On March 2, 2018 I drove up to Santa Rosa to learn more about the local history and to witness some of the fallout of the most destructive fire in Sonoma County, six months after it had occurred.
First, I went to the History Museum of Sonoma County to visit the exhibits they had on the hunters of Grizzly bears before they became extinct in California. One famous California hunter was nicknamed “Grizzly Adams” for his exhibition of Grizzlies that he brought around the country.
Upstairs, within the museums art gallery of great western landscapes, I saw a former Internal Revenue Service vault that was kept inside the post office for the safekeeping of collected monies and documents by the former Deputy Collectors.
On the stairway, towards the exit, there was an unusual door that was placed over five feet above the other doors with no staircase attached to it. Staff used to have a stepladder to get to the door, which took them to a walkway on top of the former Post Office.
After, I finished touring the Sonoma County Museum I asked the staff what areas nearby had been damaged by the Tubbs Fire in 2017. They told me that in FountainHead, north of the museum, there were several buildings that had burnt down within that part of Santa Rosa.
When I went to Fountainhead I saw the Fountain Grove Inn hotel, which was reduced to it’s basement level and it’s foundation. Further up the hill, where the hotel was based off of, I could see the leveled area around the outdoor swimming pool. The hotel was fenced off so that no one could get into the property.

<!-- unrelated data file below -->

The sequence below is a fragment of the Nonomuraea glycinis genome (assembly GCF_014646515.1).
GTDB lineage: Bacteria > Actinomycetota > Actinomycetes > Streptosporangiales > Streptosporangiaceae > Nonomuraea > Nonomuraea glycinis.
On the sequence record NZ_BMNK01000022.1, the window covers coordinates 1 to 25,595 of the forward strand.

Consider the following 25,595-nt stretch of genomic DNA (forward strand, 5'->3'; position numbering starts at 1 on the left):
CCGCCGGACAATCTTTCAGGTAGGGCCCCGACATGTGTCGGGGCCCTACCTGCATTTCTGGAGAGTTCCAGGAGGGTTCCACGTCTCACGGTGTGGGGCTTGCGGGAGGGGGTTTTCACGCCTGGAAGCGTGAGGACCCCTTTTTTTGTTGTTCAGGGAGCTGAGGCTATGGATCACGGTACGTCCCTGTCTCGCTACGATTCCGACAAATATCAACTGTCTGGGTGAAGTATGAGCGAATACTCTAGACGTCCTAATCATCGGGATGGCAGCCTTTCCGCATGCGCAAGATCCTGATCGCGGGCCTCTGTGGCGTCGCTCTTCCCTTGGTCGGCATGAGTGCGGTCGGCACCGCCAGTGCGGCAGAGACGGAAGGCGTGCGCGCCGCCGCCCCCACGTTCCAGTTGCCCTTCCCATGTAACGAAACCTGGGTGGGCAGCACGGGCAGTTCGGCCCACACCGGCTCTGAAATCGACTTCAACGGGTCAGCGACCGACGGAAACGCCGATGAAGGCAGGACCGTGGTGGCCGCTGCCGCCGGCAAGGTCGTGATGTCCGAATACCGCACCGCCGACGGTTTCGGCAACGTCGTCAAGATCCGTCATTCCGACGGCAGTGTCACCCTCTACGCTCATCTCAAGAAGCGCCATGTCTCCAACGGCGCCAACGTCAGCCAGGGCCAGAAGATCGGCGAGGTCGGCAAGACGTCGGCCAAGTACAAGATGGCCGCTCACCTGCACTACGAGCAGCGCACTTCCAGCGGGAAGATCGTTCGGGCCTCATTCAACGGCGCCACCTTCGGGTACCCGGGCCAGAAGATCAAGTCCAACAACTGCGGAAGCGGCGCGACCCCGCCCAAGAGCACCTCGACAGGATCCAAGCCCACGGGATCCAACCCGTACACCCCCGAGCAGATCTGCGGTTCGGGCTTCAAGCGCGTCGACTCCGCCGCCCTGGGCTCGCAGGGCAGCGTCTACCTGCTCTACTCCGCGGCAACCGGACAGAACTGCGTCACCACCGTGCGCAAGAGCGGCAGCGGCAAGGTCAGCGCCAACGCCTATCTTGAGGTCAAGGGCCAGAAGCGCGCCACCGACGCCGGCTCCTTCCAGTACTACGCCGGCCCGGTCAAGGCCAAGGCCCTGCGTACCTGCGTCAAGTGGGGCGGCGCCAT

A mile from there, was a shopping center I saw another fenced off building, which was a K-Mart that had been leveled so badly I didn’t know what store it was until a local within the shopping center told me. Within the parking lot, there were vehicles that had also been destroyed by the fire.
As a side note, in 2017, I visited the museum of Charles M. Shultz, the founder of the Peanuts comic and the ice rink that was next to it. That museum had the original desk that Charles M. Shultz sketched on and his original drawings. Unfortunately, that museum was one of the many structures that had been destroyed by the fire and the original pieces and artifacts there can never be replaced.
As you can see, for the rest of 2018, there is still much rubble to clear and rebuilding to be done in the residential and business districts in Sonoma County. While some historical documents can be digitalized, original artifacts cannot be replaced once they are lost by the destructive power of nature.